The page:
The Flemish Coordination Centre for Manure Processing (VCM) (Belgium) hands out every two years the ‘Ivan Tolpe Prijs', an award for innovation in manure processing. This price is handed out to the participant proposing an innovative technique contributing to the processing of manure in a more sustainable and cost-efficient way. It is a homage to Ivan Tolpe, a pioneer in manure processing from West-Flanders. Since the second edition in 2017, also participants from abroad can join the competition, but the concept must of course be applicable in the Flemish context.
Ivan Tolpe was a farmer and entrepreneur managing 7 pig farms and 3 manure treatment installations. In 2013 he passed away after a tragic farm accident. As a homage to this pioneer and driving force in the sector, VCM has launched the ‘Ivan Tolpe’ price.
The aim is to develop and support innovative, promising techniques in order to give manure processing in Flanders a lasting pioneering role.
The Dutch company Colsen has won the Ivan Tolpe Award 2021 with the AMFER technology.
8 projects were submitted from Flanders, the Netherlands, Ireland, France and Denmark. A jury of experts selected 4 nominees from these entries: AMFER from Colsen (Netherlands), Valu-TRAC from Cooperl (France), Tveskaeg from Nanonord (Denmark) and Flower pots from cattle manure from Wim Somers (Flanders). The award ceremony was exceptionally digital this year and the VCM members selected via a voting AMFER as the final winner.
Colsen (www.colsen.nl) has been providing for 30 years a total package for the development, delivery, installation and follow-up of in-house developed environmental technologies.
With the AMFER® technology, nitrogen can be recovered from raw manure or digestate through stripping-scrubbing. The nitrogen in manure or digestate mainly consists of ammonium nitrogen (NH4-N). By increasing the pH and / or the temperature, this soluble nitrogen will escape from the liquid as ammonia gas.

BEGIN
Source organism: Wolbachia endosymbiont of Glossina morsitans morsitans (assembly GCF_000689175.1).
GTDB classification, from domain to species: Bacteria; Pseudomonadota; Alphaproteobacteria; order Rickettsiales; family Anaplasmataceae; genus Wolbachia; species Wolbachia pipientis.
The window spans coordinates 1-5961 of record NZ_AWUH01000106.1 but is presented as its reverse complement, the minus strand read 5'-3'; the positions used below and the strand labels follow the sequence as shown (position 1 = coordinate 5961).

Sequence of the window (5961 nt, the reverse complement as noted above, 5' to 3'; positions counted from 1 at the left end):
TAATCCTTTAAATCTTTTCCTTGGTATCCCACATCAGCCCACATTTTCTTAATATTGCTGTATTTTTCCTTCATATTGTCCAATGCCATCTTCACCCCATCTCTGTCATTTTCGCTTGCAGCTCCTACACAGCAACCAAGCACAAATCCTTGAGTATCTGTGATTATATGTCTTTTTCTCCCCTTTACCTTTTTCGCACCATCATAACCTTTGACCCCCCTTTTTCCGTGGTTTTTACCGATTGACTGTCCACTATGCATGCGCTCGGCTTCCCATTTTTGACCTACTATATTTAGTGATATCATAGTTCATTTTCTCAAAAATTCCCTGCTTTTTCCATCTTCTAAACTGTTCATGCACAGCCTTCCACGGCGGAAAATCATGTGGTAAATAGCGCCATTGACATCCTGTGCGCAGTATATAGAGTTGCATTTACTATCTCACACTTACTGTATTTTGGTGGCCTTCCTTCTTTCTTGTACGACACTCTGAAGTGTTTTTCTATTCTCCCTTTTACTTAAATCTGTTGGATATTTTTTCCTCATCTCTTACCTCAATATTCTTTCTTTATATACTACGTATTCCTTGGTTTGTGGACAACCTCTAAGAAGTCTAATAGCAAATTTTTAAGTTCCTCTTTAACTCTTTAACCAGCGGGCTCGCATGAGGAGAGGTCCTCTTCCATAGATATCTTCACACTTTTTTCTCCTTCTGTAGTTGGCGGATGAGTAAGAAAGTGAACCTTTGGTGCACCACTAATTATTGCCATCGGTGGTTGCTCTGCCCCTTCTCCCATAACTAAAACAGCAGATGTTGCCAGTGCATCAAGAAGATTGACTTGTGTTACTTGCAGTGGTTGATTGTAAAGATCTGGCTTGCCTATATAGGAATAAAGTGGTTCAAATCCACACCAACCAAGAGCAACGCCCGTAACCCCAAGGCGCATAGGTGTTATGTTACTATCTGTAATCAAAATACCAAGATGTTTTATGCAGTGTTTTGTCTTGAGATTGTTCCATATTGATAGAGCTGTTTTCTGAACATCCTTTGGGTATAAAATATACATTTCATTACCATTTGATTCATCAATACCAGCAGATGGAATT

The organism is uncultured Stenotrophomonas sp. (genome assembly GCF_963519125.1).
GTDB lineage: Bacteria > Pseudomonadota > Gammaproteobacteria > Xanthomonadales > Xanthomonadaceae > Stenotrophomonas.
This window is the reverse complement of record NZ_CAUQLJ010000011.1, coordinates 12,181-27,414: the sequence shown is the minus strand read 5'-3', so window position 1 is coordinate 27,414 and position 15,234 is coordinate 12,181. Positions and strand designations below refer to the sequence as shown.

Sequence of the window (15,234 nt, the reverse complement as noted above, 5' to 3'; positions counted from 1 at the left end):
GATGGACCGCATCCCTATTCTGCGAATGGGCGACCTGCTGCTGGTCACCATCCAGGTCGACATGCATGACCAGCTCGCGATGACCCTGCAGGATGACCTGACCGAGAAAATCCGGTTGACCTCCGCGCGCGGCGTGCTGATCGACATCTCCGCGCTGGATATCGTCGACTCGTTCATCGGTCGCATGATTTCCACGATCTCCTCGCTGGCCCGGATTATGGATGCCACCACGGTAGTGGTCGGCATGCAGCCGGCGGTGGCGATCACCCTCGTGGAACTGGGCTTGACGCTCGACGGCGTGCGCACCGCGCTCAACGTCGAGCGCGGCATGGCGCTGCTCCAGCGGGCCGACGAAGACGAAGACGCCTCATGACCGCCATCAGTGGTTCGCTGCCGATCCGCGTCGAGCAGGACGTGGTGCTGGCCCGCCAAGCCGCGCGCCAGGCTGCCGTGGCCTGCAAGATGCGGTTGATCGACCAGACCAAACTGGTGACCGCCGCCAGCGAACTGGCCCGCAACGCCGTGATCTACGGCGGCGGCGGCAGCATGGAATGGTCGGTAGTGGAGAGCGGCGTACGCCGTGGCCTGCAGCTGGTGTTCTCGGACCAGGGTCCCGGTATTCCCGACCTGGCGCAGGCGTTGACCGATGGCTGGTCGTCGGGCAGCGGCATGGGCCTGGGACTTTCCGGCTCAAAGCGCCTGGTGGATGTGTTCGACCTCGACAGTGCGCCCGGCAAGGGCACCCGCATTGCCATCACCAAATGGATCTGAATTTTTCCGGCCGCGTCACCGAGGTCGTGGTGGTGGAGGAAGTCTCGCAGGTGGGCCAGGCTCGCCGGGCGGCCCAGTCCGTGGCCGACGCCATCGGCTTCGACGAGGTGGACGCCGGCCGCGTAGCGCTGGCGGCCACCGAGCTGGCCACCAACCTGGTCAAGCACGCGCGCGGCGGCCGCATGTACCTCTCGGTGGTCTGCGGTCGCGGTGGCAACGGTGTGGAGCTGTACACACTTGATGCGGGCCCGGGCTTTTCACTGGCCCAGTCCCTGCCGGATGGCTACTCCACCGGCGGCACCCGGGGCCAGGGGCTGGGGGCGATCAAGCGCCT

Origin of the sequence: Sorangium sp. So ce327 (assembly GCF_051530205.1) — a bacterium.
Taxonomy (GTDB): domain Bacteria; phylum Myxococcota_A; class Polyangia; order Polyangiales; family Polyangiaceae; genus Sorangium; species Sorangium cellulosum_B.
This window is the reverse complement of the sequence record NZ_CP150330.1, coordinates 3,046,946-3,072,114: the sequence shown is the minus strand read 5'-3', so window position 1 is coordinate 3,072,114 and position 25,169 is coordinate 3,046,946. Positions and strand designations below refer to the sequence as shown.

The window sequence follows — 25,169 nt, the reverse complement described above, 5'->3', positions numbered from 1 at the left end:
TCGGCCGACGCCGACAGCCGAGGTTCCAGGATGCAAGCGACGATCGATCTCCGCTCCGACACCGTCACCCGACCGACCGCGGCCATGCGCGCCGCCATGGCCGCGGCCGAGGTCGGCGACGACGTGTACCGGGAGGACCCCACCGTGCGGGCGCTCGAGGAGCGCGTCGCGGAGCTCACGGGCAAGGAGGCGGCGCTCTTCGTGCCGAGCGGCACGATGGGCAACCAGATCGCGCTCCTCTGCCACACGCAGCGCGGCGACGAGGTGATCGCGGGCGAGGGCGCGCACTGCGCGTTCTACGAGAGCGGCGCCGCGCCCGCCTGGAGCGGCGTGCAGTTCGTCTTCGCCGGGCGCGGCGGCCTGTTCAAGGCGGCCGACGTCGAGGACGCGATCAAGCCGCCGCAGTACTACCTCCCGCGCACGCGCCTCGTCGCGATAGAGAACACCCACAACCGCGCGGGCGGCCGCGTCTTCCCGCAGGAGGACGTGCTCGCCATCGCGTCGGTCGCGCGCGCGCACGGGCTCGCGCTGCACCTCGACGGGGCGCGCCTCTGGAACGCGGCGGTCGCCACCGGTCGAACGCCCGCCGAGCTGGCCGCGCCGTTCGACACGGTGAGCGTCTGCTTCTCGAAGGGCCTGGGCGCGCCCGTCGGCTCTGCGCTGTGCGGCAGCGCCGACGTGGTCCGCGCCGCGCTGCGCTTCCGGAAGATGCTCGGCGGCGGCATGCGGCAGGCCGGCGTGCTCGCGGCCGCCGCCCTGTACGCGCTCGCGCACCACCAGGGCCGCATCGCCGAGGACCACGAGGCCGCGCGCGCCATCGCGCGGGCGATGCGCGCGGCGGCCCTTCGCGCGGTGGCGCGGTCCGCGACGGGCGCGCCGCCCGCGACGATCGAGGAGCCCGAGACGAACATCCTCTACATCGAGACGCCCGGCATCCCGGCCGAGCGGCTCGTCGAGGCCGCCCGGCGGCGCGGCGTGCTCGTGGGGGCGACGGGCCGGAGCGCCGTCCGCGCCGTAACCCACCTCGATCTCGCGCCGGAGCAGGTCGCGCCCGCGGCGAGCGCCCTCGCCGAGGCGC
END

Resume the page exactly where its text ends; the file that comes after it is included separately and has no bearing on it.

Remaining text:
AMFER works at relatively low temperatures (55-65 ° C) and does not use chemicals to raise the pH (eg NaOH, Ca (OH)2), but instead strips CO2 from the manure or digestate.
The manure or digestate is sprayed at the top of the stripping column, while an air stream is sent from below in the opposite direction. To make the contact surface between air and liquid large enough for an efficient transfer of ammonium to ammonia, AMFER uses several stripping columns in series. As a result, no carrier material is required in the columns and this reduces the risk of blockages when streams with higher dry matter values are used such as manure or digestate.
The air stream loaded with ammonia goes to the scrubber, which works on the principle of an acidic air scrubber. The air stream is sent through a mist of acid (sulfuric or nitric acid) and this reacts with the ammonia in the air to form a stable ammonium salt, which is expelled as a solution that can be used as single (N) or multiple (N and S) nutrient fertilizer.
Next to optimizing the technology for treating raw flows such as manure and digestate, the AMFER is very flexible in terms of capacity and scale. A large installation can be built that can treat up to 100m³ per hour, or a smaller mobile installation in a container from 1 m³ per hour is also possible. The AMFER can also be implemented in a modular way in a treatment process, for example as a treatment of liquid fraction after separation, “inline” with a digester to keep toxic NH3 levels low or as pre-treatment for a nitrification-denitrification process.
The three other nominees for the third edition of the Ivan Tolpe Award were Nanonord, Wim Somers and Cooperl.
Nanonord's Danish entry (www.nanonord.dk), presented their revolutionary nuclear magnetic resonance (NMR) sensor "Tveskaeg". With this compact sensor, various elements (e.g. N, P, K, Cl) and their sub-components (e.g. -PO4, org-P, -OCl2) could be measured in raw flows such as manure in a relatively short time (i.e. 15 minutes) or digestate, with the precision of a lab analysis.
The Flemish entry by Wim Somers from Essen illustrated the intensive but ultimately successful path of a Flemish farmer / manure processor as a pioneer in the development of new techniques for manure valorisation. Wim Somers has succeeded in developing a process together with IDD to make sturdy, biodegradable flower pots from cattle manure. These can be used by private gardeners or in horticulture. A pilot installation is currently producing the first pots on Wim's dairy farm.
Cooperl's French entry described the TRAC animal housing system, in which the manure and urine are separated at the source by means of a ramp and scraper system in the floor. The innovation is in the link with their “Valu” system (together “Valu-TRAC”) in which the urine is treated in an ammonia stripping-scrubbing unit. With this, the nitrogen is recovered as ammonium sulfate.
The winner of the 'Ivan Tolpe Award 2021' has already been announced, but the prize itself will be officially handed to Colsen during the celebration of 25 years of VCM in 2022. Through this award, VCM wants to underline the importance of such developments and hopes that these ambitious achievements can therefore be rolled out further in Flanders! The nominees will also have the opportunity to present their achievements to an international audience during a plenary session on November 25 at ManuREsource conference 2021 (see www.manuresource.org).
Adjusted scheme for NH3-stripping scrubbing made in the framework of the Interreg Flanders-Netherlands project NITROMAN (www.nitroman.be)